In the beginning, the two college dropouts sold blood and waited tables to get the business going. Over time, they expanded it into a powerful chain of papers that valued investigative reporting and writerly, magazine-style journalism.
Before their current battle with the federal government, their most famous affray was with Arizona’s racist Sheriff Joe Arpaio, who in 2007 illegally jailed both men for co-authoring a cover story exposing a state grand jury looking to indict the paper. The backlash was immense, and the case was dropped. Lacey and Larkin sued, ultimately scoring a $3.75 million settlement, which they donated to various local Latino-rights groups.
Lacey and Larkin’s papers won more than 3800 awards for writing and journalism, including a Pulitzer. Working for them was like having a license to kick tuchis and take names. And if you didn’t use it, you were soon shown the door.
That tradition was sustained via non-traditional revenue streams.
Daily papers could shun ads for strip clubs, massage parlors and head shops, but Lacey and Larkin welcomed them and used them to finance decades of award-winning journalism.
In the late-1990s, along came Craigslist, which gobbled up the classifieds market, leaving the print industry reeling. In response, Lacey and Larkin created Backpage, attempting to recoup some of that lost income.
A coalition of state Attorneys General and non-profits pressured Craigslist to ditch its adult-services section, in part by conflating lawful adult services with prostitution, and consensual adult sex work with coerced prostitution, aka, sex trafficking.
In a repeat of the porn wars of the 1980s, these Bradbury-esque firemen used the specter of child sexual exploitation to push the eradication of all adult listings. They sought to justify their Fahrenheit 451-like approach by arguing that if ads for illicit services couldn’t be distinguished from ads for lawful adult services, there should be none of the latter, a position contrary to the First Amendment.
Craigslist gave up its adult services section in 2010, while Backpage remained defiant, winning court battles and overthrowing state laws, relying on a combination of the First Amendment and Section 230, the law that holds websites harmless for much of the content posted by third parties.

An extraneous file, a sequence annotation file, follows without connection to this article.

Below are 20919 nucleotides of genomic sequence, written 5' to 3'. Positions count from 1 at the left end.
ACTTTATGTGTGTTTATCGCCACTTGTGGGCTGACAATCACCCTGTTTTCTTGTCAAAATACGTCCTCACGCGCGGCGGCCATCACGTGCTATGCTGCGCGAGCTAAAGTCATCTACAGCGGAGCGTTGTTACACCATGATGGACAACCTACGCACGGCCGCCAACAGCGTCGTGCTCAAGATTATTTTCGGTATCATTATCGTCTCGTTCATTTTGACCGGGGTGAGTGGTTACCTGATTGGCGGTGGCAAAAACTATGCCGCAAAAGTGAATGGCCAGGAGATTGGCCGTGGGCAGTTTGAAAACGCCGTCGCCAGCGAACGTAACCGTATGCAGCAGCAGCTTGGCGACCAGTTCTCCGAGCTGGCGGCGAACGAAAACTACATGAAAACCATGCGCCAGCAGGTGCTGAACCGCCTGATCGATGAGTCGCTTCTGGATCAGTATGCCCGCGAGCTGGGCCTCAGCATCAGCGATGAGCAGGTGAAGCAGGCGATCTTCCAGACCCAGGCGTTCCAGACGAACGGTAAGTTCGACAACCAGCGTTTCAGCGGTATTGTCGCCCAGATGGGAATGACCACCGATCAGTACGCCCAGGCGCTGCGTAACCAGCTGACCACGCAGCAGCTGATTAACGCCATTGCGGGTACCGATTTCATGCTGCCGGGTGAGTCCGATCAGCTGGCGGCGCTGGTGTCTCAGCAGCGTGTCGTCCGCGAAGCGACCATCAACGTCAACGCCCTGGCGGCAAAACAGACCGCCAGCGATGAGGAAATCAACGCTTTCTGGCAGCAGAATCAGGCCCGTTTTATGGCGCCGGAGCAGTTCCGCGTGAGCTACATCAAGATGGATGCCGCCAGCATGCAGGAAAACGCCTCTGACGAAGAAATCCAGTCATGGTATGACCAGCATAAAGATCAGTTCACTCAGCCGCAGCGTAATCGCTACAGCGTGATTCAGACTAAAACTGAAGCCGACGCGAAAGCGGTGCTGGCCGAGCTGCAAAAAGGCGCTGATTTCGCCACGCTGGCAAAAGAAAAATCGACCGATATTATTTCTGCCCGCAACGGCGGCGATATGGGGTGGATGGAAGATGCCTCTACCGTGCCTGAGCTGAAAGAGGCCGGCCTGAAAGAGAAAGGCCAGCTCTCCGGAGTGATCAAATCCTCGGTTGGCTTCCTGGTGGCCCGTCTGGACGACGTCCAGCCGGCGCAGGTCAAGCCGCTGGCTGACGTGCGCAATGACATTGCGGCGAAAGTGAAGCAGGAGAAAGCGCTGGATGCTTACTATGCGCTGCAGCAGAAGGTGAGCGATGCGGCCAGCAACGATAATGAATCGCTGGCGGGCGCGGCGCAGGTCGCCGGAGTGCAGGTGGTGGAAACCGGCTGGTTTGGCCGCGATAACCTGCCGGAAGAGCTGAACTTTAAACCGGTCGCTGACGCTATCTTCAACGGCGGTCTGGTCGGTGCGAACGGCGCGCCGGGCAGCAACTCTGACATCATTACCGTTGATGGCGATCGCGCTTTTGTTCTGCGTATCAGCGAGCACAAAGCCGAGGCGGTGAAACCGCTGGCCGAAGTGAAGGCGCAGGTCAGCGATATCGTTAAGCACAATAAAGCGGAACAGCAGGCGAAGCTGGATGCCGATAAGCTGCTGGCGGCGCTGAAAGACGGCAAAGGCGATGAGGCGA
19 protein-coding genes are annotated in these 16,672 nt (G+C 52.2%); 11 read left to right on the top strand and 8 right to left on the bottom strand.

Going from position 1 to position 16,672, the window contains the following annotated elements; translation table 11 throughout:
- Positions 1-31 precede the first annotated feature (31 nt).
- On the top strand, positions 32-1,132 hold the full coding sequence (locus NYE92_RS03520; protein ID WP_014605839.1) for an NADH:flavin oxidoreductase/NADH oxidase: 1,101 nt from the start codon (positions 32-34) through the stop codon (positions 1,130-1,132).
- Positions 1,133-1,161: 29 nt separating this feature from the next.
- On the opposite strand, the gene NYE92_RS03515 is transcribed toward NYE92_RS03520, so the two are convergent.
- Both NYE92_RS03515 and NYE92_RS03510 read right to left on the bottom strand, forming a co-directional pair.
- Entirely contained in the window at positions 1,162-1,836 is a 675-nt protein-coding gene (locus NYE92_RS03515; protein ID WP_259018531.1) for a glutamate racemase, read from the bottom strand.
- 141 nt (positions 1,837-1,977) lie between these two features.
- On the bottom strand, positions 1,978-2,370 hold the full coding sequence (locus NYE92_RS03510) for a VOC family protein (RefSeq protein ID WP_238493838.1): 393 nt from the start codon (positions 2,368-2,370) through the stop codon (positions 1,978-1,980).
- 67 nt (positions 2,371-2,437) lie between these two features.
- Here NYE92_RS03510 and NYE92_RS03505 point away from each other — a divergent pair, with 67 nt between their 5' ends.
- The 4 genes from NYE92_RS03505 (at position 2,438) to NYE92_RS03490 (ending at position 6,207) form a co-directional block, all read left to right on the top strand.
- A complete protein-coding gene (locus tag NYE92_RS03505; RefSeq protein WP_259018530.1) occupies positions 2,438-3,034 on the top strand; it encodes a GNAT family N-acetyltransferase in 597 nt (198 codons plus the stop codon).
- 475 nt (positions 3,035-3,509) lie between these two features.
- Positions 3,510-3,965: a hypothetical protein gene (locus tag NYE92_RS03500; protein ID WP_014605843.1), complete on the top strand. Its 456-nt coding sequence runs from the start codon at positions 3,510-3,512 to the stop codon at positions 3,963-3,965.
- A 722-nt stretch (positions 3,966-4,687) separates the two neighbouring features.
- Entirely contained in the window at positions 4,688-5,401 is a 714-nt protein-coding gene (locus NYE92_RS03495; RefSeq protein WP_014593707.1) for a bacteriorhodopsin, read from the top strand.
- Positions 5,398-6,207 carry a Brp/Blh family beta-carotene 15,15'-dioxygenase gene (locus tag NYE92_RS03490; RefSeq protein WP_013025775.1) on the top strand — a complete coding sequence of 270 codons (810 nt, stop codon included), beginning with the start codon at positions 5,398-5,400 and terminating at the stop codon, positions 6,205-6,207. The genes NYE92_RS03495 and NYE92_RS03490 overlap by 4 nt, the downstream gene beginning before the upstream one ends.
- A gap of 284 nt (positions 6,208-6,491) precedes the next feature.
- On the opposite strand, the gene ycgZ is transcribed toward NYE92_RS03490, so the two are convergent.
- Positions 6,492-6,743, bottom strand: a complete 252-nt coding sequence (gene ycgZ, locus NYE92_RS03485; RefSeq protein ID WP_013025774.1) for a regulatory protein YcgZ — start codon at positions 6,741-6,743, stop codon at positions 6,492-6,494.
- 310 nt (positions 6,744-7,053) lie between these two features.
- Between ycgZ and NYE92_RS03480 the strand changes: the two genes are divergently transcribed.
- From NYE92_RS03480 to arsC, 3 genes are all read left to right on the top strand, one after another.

The feds weren’t amused, even less so when Lacey and Larkin showed up to a U.S. Senate hearing and invoked their rights under the Fifth and First Amendments to tell the Senators to take a hike.
At that point, the posse was mounted and ready, the entire effort led by Lacey and Larkin’s longtime enemies, Sen. John McCain and his wife Cindy.
It would take a book to fully explain the feud between the McCains and Lacey and Larkin. Suffice it to say that New Times’ reporters dogged the Senator throughout his career, and exposed Cindy in the 1990s for swiping opioids from a medical non-profit she ran to feed her addiction.
The feds, however, have gotten more than they bargained for in Lacey and Larkin. Though the government has possession of their bank accounts, has placed liens on all their properties, and even confiscated personal effects as “evidence of wealth,” they refuse to bend.
Their trial is currently scheduled for May 5 and Lacey and Larkin are contesting the government’s attorneys at every step. Recently, almost all of liberal media, from The Nation to The New York Times, rightly denounced the Brazilian government for apparently falsely charging American journalist Glenn Greenwald for cybercrimes, accusations that seek to hold Greenwald culpable for the alleged illegal acts of others, a parallel to the charges against Lacey and Larkin.
But so far, only WIRED and Reason Magazine have called into question the U.S. government’s actions in regard to Lacey and Larkin. Otherwise, the media has swallowed the government’s rationalizations and accusations regarding Backpage.
—Stephen Lemons is a freelance writer working for Front Page Confidential and various other outlets. His views are his own, and he does not speak for the defendants. Read more of his work at StephenLemons76.com.